When I was seven, I had gotten quite pudgy. My mom didn't want to draw any attention to it or make me aware of it, but she told me later that she had talked to the pediatrician about it. Apparently, I had a very hearty appetite, and as a kid, I loved milk (whole). The doctor told my mom to do nothing else but to switch me to skim milk, so she switched the whole family to skim. The pudge fell away (maybe just from growing taller or maybe from the skim).

Anyway... interesting discussion.

BTW, KLK, congrats on your awesome success and loss... you are clearly doing lots right! And it sounds like you are staying on top of your cholesteral, etc. Keep up the great work!
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Old 07-09-2008, 07:56 AM   #11
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Quote:
Originally Posted by KLK View Post
Sure. Eating a diet higher in fat and protein keeps many people, myself included, feeling satisfied and fuller longer. That's how I got control over my growing binging problem, by lowering my carb in-take and upping my fats and protein. I've read numerous places that doing a low-carb AND low-fat diet is dangerous (it sounds dangerous to me), so I swapped one for the other. Mind, I AM vegetarian, so I don't eat *any* meat, so all of my fat in-take is from dairy, olive oil, flax, avocado (and some fish), and probably some other things I can't think of right now.

Granted, I have NOT been to the dr in the months since I've started eating this way (I will be going this summer or in the early fall), but going on how I FEEL -- under control in terms of binging, full and satisfied (but not bloated after I eat), down a dress size, lots of energy to work out, etc. I think I'm doing well. BUT if, when I go to the dr, I'm told my cholesterol is through the roof or something, i will revert to a low-fat diet with a quickness for sure. But I suspect all my tests would be normal (I've been reading studies comparing people on the Atkins diet with people on a low-fat diet; both groups maintained healthy chol. levels, etc and the Atkins people, with their full-fat diets, actually lowered their tryglicerides).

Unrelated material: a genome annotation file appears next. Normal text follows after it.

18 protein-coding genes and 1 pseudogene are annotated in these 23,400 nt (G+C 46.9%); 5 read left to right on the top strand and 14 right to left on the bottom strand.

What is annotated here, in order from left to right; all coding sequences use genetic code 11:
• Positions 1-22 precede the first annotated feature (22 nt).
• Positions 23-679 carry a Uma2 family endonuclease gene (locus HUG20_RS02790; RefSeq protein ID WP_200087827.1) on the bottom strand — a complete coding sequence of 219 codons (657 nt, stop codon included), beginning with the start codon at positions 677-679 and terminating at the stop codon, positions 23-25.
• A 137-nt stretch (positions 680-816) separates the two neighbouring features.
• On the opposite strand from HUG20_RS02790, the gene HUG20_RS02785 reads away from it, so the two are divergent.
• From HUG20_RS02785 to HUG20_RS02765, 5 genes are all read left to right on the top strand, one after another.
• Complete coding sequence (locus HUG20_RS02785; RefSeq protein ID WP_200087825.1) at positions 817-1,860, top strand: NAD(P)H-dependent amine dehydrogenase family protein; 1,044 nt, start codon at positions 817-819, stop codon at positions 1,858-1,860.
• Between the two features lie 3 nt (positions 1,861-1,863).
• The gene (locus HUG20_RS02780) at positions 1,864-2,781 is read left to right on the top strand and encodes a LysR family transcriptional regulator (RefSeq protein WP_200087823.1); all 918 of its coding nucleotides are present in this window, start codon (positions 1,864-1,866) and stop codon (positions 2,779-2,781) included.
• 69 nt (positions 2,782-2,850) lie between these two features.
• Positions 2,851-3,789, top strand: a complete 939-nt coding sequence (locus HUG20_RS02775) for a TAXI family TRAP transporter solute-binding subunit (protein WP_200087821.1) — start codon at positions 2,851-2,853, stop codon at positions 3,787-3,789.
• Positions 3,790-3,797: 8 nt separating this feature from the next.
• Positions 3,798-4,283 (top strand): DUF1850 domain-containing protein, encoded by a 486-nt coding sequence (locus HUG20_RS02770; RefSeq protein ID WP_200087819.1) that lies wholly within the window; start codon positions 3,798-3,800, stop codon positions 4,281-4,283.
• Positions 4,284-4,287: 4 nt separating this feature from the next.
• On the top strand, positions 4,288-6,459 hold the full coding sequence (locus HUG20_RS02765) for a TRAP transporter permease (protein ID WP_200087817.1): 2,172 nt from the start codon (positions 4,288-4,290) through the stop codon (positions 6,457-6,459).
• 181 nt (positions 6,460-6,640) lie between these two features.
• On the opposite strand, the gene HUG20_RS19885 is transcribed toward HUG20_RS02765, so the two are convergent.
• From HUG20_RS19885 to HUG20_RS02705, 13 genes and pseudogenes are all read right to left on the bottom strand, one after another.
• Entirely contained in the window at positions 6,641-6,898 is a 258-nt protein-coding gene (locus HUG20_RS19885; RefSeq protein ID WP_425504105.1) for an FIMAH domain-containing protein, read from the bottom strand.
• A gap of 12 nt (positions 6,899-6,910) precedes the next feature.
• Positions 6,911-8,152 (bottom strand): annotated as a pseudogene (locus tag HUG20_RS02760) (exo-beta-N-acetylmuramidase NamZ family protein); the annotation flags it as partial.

And based on other things I've read, I'm skeptical of the whole "(dietary) fat = death" concept. People have been eating full-fat dairy for centuries and some whole cuisines are based on the consumption of fat. I don't have any articles with me at the moment, but apparently many of the studies surrounding dietary fat were NOT performed with full versions of the food. The tests done to determine how terrible eggs are, for instance, was supposedly done on egg yolk POWDER, not on actual eggs. I will see if I can find that article (reputable source)...
Interesting. Low fat milk and fat free milk didn't come into existence until the late 70's here in the UK. I just saw a documentary on people living the 70's lifestyle and while all their foods were the full fat versions they didn't put on weight despite eating an average of over 700 calories more than people eat today. The doctor monitoring the subjects said it was do to having the more active 70's lifestyle that kept them slimmer than we are today. Now most of us have jobs we sit at and drive cars.

I personally like the low fat low carb diet. And by low I mean keeping fat intake between 15% and 30% of my calories and my carbs at around 100 grams a day which means between 30% and 35% of my calories, except for my cheat day
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Old 07-09-2008, 12:04 PM   #12
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Just be sure to count it in your calories for the day.
And 8 oz. is a serving-measure it.